After we sorted ourselves out, we drove to our hotel (for the next 2 nights) where we had arranged to meet Bogdan. We had decided to organise a local guide for our time in Bialowieza Forest, not especially to find the birds for us - cos clearly we are more than capable at that aspect - but to show us where the best places were to look. Hiring a guide was not something I had done before, but we were well aware that birding in large forests can be a nightmare. Even if there are birds there, unless you are in the 'hotspots' you can easily spend hours seeing almost nothing. The hotspots will vary from year to year and so local knowledge is useful, and we had a few target species that we simply had to see. So we decided that it was worth the cash, and Bogdan had superb knowledge and was a good guy, and I thoroughly recommend him if anyone else was thinking about it.
Even though we were pretty tired from very little sleep, we wanted to get out birding as soon as possible, and the first place we checked was some fields on the edge of town where Bison are often seen early in the morning (see photo above). It was all very misty and evocative, and despite no Bison being visible it was a beautiful sight, with the forest looming behind the wet, sweeing fields. We did hear a Cuckoo calling through the dawn.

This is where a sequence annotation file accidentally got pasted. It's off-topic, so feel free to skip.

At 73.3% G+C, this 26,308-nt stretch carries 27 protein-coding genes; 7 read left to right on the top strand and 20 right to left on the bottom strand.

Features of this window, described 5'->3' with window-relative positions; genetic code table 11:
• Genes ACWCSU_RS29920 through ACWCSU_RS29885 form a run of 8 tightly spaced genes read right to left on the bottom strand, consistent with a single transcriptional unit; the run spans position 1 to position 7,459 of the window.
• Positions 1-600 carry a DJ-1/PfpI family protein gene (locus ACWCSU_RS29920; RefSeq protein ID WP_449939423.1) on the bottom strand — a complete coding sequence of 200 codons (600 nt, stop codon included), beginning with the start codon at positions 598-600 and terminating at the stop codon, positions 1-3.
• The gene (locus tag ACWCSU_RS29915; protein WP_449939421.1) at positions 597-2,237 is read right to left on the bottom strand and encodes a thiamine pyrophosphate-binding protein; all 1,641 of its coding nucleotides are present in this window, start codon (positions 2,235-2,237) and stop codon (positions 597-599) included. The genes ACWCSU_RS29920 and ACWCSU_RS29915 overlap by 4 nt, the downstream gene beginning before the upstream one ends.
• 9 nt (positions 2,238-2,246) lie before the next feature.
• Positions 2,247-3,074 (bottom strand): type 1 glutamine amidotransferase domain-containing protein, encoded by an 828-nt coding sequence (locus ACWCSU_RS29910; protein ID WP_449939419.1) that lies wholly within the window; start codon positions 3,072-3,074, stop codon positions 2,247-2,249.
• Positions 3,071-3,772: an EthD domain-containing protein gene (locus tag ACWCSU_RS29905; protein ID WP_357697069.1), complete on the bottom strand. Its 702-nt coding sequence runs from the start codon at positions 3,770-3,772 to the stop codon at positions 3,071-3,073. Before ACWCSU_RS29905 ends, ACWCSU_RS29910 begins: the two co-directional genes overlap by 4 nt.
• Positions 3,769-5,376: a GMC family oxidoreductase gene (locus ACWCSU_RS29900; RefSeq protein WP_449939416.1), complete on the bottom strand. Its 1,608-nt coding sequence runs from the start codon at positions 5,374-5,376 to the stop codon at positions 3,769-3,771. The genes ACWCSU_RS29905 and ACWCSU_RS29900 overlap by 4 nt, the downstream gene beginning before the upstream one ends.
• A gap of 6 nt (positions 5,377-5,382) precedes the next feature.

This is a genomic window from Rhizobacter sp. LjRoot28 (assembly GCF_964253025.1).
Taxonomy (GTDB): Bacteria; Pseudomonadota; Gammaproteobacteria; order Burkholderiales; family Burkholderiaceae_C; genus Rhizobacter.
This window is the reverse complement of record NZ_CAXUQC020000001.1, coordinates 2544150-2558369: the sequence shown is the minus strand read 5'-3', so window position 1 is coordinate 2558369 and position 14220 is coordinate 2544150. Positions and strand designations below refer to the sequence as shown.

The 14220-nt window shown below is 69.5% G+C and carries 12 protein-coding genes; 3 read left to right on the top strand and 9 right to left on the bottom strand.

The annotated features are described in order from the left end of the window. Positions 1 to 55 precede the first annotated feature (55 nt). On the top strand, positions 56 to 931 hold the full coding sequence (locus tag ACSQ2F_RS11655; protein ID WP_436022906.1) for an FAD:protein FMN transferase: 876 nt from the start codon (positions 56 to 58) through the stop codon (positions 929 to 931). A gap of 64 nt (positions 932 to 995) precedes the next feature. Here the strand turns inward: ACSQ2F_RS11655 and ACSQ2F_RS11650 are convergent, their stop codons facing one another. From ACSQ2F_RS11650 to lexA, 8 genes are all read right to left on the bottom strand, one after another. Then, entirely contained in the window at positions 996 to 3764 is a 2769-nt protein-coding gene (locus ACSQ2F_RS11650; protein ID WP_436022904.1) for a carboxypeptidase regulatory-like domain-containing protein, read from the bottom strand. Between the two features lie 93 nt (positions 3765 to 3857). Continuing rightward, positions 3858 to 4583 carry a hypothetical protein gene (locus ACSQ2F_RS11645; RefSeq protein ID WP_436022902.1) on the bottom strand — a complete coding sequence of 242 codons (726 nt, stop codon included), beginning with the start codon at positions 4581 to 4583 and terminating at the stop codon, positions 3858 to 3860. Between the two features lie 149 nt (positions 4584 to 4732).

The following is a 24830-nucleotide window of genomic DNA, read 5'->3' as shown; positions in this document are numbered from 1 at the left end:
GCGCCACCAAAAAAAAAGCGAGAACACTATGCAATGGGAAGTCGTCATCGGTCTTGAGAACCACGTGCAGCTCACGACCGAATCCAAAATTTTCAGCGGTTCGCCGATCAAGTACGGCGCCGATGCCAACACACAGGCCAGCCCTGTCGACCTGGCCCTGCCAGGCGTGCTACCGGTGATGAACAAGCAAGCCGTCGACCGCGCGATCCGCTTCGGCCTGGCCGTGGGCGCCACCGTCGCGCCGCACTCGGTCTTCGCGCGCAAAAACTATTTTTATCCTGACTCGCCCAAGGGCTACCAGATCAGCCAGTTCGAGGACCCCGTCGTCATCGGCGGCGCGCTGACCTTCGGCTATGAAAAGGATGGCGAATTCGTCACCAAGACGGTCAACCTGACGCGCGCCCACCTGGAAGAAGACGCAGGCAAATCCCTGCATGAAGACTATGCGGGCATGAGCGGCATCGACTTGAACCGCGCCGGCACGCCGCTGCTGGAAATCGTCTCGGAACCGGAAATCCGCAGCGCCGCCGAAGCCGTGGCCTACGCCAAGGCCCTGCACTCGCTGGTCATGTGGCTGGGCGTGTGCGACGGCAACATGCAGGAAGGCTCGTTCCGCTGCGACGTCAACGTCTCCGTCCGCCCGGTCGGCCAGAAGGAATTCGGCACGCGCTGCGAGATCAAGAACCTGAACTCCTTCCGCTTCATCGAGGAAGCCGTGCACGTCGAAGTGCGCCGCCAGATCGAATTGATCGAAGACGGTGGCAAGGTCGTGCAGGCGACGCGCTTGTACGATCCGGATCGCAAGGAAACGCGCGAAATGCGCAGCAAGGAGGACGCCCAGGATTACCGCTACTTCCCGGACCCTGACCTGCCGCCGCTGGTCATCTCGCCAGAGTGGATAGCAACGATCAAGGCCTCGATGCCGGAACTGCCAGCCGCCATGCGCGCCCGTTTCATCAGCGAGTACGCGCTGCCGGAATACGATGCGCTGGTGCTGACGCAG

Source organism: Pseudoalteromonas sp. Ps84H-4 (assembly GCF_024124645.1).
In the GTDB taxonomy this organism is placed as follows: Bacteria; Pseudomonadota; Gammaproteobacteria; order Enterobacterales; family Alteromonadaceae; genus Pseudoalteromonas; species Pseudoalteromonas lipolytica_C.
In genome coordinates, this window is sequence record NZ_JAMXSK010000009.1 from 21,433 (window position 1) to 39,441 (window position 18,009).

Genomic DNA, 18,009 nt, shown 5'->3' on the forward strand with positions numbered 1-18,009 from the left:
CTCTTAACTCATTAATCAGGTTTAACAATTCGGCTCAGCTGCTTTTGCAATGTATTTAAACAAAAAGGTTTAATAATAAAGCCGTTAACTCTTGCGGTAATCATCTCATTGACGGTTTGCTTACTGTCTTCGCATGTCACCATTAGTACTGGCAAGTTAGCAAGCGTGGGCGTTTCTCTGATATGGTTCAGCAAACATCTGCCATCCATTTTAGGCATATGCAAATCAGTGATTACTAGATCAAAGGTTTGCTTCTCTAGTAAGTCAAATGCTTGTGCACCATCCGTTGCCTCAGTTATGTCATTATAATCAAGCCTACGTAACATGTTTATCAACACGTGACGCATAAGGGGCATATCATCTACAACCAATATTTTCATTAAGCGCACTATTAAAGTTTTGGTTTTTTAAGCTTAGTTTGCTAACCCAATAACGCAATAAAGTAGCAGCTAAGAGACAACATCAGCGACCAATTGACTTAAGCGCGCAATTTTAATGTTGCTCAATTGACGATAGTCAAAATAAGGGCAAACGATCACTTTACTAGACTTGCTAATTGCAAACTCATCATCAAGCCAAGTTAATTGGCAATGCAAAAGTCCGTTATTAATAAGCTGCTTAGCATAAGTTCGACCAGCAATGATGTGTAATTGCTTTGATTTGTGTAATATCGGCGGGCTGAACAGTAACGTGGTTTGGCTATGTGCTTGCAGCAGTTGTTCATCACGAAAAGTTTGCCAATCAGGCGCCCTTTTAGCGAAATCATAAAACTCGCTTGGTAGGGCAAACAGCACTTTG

It was soon light enough to do some proper birding and we headed deep into the forest proper, Andy and I following Ian and Bogdan in his car. We suddenly pulled up at the side of the road and Ian creeped out back towards our car. He pointed sideways into the forest, and 30 yards into the trees stood a brute of a Bison looking at us!
Bison - Bialowieza Forest
This was great stuff. Apart from the birds, the famous Bialowieza Bison was the main thing we wanted to see here and we saw one straight away. It didn't want to move and spent all of the time just stood there munching on weeds. It had a pretty good shaggy mane and impressive horns, but it was difficult to appreciate the size as it was hidden behind the trees. It was difficult to take any kind of photograph of it as there were twigs in the way and it was so dark still. The above photo is much better than I imagined.
Photography itself was quite difficult on the trip altogether. The birds were often in the dark forests where light was a problem, and of course they were not generally on the first tree in front of you, but a few trees back. Everything in the woods seemed to spook very quickly and it was difficult to get close to the birds before they scarpered. Away from the woods, especially on the marshes, the areas were so vast that it was difficult to get close enough to the birds for good pics. I was pleased I decided to bring my scope as I was using it all the time as a lot of the things we saw were far away. The weather whilst we were there was nearly always cloudy and so light levels, in general, were poor. So, with these problems and our priority being the birding, a lot of the shots in these posts are 'record' type shots. But I did get a few pretty nice ones when conditions were more suitable.
Roadside birding in the forest.